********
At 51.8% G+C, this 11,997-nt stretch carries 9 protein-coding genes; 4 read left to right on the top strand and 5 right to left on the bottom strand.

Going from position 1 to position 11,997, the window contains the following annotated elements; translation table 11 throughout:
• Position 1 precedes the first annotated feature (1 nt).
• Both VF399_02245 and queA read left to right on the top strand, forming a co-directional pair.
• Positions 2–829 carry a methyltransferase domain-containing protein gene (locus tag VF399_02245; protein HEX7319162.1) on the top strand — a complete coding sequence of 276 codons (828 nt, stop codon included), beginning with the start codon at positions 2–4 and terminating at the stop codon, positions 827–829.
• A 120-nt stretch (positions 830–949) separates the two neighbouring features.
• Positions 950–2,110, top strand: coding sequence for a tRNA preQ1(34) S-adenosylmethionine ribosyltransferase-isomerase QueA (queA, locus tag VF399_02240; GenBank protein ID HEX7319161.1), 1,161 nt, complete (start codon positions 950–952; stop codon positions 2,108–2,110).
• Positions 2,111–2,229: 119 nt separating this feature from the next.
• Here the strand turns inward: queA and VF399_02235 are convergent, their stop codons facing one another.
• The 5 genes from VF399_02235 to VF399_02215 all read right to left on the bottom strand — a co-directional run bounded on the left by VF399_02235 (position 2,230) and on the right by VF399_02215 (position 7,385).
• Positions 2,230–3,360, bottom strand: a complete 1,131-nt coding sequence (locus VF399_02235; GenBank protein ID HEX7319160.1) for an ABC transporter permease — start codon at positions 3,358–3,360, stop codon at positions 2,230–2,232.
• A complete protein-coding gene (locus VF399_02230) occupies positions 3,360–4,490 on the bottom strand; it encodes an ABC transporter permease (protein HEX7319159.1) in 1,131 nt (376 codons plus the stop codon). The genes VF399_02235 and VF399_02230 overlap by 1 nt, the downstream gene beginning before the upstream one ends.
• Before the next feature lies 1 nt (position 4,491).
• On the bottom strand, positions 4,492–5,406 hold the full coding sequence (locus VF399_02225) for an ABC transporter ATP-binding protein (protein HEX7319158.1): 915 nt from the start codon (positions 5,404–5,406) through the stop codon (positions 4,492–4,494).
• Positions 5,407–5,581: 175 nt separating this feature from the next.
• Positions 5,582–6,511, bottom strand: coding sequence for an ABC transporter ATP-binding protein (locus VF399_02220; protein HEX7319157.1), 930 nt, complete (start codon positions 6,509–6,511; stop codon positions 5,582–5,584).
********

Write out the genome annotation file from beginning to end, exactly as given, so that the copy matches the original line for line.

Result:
At 51.8% G+C, this 11,997-nt stretch carries 9 protein-coding genes; 4 read left to right on the top strand and 5 right to left on the bottom strand.

Going from position 1 to position 11,997, the window contains the following annotated elements; translation table 11 throughout:
• Position 1 precedes the first annotated feature (1 nt).
• Both VF399_02245 and queA read left to right on the top strand, forming a co-directional pair.
• Positions 2–829 carry a methyltransferase domain-containing protein gene (locus tag VF399_02245; protein HEX7319162.1) on the top strand — a complete coding sequence of 276 codons (828 nt, stop codon included), beginning with the start codon at positions 2–4 and terminating at the stop codon, positions 827–829.
• A 120-nt stretch (positions 830–949) separates the two neighbouring features.
• Positions 950–2,110, top strand: coding sequence for a tRNA preQ1(34) S-adenosylmethionine ribosyltransferase-isomerase QueA (queA, locus tag VF399_02240; GenBank protein ID HEX7319161.1), 1,161 nt, complete (start codon positions 950–952; stop codon positions 2,108–2,110).
• Positions 2,111–2,229: 119 nt separating this feature from the next.
• Here the strand turns inward: queA and VF399_02235 are convergent, their stop codons facing one another.
• The 5 genes from VF399_02235 to VF399_02215 all read right to left on the bottom strand — a co-directional run bounded on the left by VF399_02235 (position 2,230) and on the right by VF399_02215 (position 7,385).
• Positions 2,230–3,360, bottom strand: a complete 1,131-nt coding sequence (locus VF399_02235; GenBank protein ID HEX7319160.1) for an ABC transporter permease — start codon at positions 3,358–3,360, stop codon at positions 2,230–2,232.
• A complete protein-coding gene (locus VF399_02230) occupies positions 3,360–4,490 on the bottom strand; it encodes an ABC transporter permease (protein HEX7319159.1) in 1,131 nt (376 codons plus the stop codon). The genes VF399_02235 and VF399_02230 overlap by 1 nt, the downstream gene beginning before the upstream one ends.
• Before the next feature lies 1 nt (position 4,491).
• On the bottom strand, positions 4,492–5,406 hold the full coding sequence (locus VF399_02225) for an ABC transporter ATP-binding protein (protein HEX7319158.1): 915 nt from the start codon (positions 5,404–5,406) through the stop codon (positions 4,492–4,494).
• Positions 5,407–5,581: 175 nt separating this feature from the next.
• Positions 5,582–6,511, bottom strand: coding sequence for an ABC transporter ATP-binding protein (locus VF399_02220; protein HEX7319157.1), 930 nt, complete (start codon positions 6,509–6,511; stop codon positions 5,582–5,584).